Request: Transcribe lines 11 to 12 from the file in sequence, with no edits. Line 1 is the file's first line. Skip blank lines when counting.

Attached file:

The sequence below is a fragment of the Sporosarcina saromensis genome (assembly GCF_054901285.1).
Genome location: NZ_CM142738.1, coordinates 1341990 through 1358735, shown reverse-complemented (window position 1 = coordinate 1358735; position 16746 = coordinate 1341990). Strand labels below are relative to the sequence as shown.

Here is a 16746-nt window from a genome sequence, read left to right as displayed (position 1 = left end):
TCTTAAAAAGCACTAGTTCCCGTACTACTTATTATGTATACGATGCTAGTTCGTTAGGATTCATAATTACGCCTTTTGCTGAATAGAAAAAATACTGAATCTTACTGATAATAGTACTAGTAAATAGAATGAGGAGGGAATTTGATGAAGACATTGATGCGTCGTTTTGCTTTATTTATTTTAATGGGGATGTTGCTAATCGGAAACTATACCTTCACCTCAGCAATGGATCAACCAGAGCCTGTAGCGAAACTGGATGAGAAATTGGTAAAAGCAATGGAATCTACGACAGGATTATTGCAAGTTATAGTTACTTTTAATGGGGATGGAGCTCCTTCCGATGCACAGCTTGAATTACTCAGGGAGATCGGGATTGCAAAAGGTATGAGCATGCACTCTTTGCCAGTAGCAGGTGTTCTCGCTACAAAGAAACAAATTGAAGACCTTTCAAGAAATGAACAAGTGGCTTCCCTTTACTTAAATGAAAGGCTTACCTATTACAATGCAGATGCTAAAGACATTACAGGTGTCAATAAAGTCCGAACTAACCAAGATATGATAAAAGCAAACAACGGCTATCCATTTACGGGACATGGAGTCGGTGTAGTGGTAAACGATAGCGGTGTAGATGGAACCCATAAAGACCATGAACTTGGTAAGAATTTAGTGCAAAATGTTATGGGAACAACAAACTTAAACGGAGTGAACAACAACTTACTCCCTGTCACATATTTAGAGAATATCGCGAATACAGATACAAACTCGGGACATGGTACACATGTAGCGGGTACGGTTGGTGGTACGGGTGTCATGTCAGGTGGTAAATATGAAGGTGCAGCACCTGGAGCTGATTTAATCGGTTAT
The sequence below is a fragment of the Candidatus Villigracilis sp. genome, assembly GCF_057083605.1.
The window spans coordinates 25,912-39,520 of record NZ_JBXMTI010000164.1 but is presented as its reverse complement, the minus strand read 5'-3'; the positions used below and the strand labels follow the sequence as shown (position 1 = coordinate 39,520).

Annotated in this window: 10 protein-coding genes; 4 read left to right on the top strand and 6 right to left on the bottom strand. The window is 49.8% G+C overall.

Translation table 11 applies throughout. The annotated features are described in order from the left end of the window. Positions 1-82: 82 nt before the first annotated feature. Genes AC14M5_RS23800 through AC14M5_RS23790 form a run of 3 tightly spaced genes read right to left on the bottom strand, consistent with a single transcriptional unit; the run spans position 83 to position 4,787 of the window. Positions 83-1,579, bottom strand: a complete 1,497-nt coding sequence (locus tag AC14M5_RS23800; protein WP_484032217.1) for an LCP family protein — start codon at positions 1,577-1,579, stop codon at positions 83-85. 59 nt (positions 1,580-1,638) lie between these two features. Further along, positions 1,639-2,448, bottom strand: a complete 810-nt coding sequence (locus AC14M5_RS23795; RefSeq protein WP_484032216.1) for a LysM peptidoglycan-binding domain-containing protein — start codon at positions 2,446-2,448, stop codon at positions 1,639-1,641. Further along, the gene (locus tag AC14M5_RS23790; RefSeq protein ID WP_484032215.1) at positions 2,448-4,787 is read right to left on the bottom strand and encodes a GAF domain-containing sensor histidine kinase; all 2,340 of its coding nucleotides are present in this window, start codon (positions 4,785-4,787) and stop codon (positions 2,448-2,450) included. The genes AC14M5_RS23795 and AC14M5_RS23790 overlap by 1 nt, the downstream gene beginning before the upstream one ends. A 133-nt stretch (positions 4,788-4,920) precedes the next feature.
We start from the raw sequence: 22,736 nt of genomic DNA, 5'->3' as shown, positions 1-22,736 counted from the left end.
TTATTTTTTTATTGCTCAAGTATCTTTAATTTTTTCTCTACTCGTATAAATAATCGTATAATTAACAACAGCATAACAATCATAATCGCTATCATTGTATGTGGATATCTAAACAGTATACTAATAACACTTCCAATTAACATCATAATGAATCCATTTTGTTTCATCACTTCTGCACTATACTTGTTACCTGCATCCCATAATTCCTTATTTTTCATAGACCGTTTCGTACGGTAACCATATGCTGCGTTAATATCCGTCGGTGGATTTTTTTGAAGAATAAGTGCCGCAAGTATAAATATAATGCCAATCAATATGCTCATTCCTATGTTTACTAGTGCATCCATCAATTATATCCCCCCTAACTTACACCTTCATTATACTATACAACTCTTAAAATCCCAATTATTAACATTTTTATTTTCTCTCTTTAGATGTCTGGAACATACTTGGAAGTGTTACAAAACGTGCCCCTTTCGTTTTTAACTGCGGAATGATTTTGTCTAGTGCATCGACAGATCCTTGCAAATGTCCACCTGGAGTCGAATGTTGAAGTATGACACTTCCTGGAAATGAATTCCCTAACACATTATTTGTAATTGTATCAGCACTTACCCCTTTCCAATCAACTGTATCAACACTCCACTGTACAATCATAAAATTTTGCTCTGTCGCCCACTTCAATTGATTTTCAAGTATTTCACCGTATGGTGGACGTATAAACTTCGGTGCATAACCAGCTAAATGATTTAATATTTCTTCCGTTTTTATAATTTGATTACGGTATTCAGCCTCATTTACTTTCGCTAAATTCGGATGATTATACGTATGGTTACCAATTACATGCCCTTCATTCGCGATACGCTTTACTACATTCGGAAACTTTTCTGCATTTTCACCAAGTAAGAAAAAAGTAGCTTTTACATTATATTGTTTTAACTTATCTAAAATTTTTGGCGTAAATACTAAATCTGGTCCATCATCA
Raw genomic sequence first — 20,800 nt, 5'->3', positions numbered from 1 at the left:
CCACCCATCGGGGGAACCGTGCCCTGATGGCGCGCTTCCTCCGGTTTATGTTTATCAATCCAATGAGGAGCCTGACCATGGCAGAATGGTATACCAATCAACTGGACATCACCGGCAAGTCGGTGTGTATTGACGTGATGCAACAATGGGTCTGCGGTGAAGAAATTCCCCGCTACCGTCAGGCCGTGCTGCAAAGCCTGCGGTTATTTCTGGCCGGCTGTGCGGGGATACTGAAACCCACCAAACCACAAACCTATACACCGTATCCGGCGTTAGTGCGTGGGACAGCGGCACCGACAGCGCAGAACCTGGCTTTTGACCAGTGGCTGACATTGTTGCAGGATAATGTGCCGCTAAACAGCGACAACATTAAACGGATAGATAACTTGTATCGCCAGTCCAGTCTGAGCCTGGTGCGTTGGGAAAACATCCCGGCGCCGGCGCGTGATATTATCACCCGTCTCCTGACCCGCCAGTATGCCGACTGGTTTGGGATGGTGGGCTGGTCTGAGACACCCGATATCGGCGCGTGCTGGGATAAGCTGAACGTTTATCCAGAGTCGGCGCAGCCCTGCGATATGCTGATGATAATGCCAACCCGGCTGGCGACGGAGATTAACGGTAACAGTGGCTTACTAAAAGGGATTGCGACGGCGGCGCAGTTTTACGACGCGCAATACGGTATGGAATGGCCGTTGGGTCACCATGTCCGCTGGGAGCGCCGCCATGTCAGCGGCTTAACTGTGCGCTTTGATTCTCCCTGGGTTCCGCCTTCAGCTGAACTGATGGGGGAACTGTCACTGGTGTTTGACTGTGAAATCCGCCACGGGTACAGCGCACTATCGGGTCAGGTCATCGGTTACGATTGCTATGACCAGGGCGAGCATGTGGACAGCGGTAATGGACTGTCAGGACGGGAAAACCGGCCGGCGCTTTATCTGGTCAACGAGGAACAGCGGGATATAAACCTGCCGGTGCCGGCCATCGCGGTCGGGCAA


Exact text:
Raw genomic sequence first — 20,800 nt, 5'->3', positions numbered from 1 at the left:
CCACCCATCGGGGGAACCGTGCCCTGATGGCGCGCTTCCTCCGGTTTATGTTTATCAATCCAATGAGGAGCCTGACCATGGCAGAATGGTATACCAATCAACTGGACATCACCGGCAAGTCGGTGTGTATTGACGTGATGCAACAATGGGTCTGCGGTGAAGAAATTCCCCGCTACCGTCAGGCCGTGCTGCAAAGCCTGCGGTTATTTCTGGCCGGCTGTGCGGGGATACTGAAACCCACCAAACCACAAACCTATACACCGTATCCGGCGTTAGTGCGTGGGACAGCGGCACCGACAGCGCAGAACCTGGCTTTTGACCAGTGGCTGACATTGTTGCAGGATAATGTGCCGCTAAACAGCGACAACATTAAACGGATAGATAACTTGTATCGCCAGTCCAGTCTGAGCCTGGTGCGTTGGGAAAACATCCCGGCGCCGGCGCGTGATATTATCACCCGTCTCCTGACCCGCCAGTATGCCGACTGGTTTGGGATGGTGGGCTGGTCTGAGACACCCGATATCGGCGCGTGCTGGGATAAGCTGAACGTTTATCCAGAGTCGGCGCAGCCCTGCGATATGCTGATGATAATGCCAACCCGGCTGGCGACGGAGATTAACGGTAACAGTGGCTTACTAAAAGGGATTGCGACGGCGGCGCAGTTTTACGACGCGCAATACGGTATGGAATGGCCGTTGGGTCACCATGTCCGCTGGGAGCGCCGCCATGTCAGCGGCTTAACTGTGCGCTTTGATTCTCCCTGGGTTCCGCCTTCAGCTGAACTGATGGGGGAACTGTCACTGGTGTTTGACTGTGAAATCCGCCACGGGTACAGCGCACTATCGGGTCAGGTCATCGGTTACGATTGCTATGACCAGGGCGAGCATGTGGACAGCGGTAATGGACTGTCAGGACGGGAAAACCGGCCGGCGCTTTATCTGGTCAACGAGGAACAGCGGGATATAAACCTGCCGGTGCCGGCCATCGCGGTCGGGCAA